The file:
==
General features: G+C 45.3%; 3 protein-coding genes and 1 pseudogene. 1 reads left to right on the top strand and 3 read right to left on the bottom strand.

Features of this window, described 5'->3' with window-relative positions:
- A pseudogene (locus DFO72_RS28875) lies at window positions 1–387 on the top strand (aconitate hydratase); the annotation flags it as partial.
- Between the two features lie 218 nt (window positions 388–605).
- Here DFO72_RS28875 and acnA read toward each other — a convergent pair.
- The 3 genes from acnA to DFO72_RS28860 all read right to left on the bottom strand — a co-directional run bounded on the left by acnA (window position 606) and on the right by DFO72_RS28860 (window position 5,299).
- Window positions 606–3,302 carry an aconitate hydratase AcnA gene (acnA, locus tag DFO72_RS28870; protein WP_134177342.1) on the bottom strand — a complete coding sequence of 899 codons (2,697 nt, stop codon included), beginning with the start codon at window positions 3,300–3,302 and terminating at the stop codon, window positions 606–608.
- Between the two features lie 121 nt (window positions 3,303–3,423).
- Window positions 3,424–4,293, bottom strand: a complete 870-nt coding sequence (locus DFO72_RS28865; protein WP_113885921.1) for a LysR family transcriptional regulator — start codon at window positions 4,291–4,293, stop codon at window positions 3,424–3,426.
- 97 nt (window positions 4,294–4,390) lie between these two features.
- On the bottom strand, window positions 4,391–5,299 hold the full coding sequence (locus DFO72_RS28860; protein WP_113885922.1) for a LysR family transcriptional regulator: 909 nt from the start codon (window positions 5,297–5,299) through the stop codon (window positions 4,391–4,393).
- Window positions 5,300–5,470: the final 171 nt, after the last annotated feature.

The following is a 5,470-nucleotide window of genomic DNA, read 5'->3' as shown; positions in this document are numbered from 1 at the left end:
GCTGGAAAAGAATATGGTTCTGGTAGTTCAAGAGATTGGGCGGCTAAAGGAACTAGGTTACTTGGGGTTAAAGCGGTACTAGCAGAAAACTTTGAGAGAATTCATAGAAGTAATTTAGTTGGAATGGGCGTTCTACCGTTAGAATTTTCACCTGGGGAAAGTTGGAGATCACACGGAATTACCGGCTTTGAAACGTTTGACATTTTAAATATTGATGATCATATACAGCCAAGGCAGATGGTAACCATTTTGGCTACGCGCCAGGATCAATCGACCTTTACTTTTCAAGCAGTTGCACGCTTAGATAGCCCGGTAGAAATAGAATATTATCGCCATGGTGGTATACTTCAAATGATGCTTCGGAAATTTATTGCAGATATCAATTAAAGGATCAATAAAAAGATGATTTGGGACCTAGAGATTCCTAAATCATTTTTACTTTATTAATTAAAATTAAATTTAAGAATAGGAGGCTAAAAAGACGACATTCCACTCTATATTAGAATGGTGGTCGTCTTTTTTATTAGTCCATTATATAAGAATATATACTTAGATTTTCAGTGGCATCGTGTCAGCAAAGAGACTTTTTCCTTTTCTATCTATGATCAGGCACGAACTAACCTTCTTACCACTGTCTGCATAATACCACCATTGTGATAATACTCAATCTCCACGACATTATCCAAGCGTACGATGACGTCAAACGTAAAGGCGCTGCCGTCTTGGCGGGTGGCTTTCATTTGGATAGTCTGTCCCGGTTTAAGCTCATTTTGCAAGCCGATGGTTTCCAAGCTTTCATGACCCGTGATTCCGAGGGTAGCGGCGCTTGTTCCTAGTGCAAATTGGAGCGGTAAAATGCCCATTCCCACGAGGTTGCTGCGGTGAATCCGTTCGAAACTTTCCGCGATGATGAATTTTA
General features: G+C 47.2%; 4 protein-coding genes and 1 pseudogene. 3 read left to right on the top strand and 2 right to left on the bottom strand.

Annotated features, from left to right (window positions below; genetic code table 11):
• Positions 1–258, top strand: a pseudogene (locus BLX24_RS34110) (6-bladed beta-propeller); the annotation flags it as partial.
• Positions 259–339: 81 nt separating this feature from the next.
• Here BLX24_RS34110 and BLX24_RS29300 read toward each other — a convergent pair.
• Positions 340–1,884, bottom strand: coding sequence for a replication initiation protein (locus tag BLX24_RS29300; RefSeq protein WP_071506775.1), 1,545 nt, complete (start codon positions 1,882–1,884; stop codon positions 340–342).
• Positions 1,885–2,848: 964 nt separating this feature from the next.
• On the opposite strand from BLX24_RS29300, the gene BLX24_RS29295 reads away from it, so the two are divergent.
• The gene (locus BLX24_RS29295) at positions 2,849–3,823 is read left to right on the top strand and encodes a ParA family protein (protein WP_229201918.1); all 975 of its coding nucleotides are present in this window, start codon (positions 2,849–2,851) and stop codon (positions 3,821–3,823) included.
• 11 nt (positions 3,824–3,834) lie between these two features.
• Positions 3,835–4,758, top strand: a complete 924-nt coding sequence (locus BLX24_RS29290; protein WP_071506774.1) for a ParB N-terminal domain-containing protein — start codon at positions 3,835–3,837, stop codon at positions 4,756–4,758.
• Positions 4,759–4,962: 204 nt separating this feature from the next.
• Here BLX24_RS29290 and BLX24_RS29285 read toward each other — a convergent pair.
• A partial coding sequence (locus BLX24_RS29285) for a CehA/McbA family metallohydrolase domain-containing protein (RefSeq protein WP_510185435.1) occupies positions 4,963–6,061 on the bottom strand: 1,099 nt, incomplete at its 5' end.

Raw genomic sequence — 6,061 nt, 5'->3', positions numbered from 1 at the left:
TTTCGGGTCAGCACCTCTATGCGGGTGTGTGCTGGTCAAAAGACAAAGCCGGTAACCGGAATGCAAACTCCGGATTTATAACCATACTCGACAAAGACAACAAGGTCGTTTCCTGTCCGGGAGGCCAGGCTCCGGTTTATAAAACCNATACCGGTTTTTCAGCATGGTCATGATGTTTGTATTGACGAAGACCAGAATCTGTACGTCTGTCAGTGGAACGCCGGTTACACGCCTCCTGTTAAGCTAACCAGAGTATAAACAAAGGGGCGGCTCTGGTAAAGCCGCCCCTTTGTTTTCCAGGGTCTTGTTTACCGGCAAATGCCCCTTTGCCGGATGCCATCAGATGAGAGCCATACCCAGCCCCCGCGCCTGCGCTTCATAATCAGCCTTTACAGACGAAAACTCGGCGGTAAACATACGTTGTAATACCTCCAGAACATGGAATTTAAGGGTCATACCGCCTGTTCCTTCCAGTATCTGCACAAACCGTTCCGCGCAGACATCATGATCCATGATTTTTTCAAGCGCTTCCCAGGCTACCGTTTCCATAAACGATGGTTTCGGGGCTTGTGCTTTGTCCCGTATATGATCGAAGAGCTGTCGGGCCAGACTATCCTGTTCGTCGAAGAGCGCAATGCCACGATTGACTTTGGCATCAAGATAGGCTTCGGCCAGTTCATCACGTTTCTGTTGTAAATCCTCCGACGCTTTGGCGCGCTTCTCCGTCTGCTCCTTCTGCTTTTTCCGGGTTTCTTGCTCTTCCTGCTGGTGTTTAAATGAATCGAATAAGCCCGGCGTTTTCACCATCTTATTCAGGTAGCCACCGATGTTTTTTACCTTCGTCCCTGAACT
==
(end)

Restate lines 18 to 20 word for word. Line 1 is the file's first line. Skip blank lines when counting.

• Positions 259–339: 81 nt separating this feature from the next.
• Here BLX24_RS34110 and BLX24_RS29300 read toward each other — a convergent pair.
• Positions 340–1,884, bottom strand: coding sequence for a replication initiation protein (locus tag BLX24_RS29300; RefSeq protein WP_071506775.1), 1,545 nt, complete (start codon positions 1,882–1,884; stop codon positions 340–342).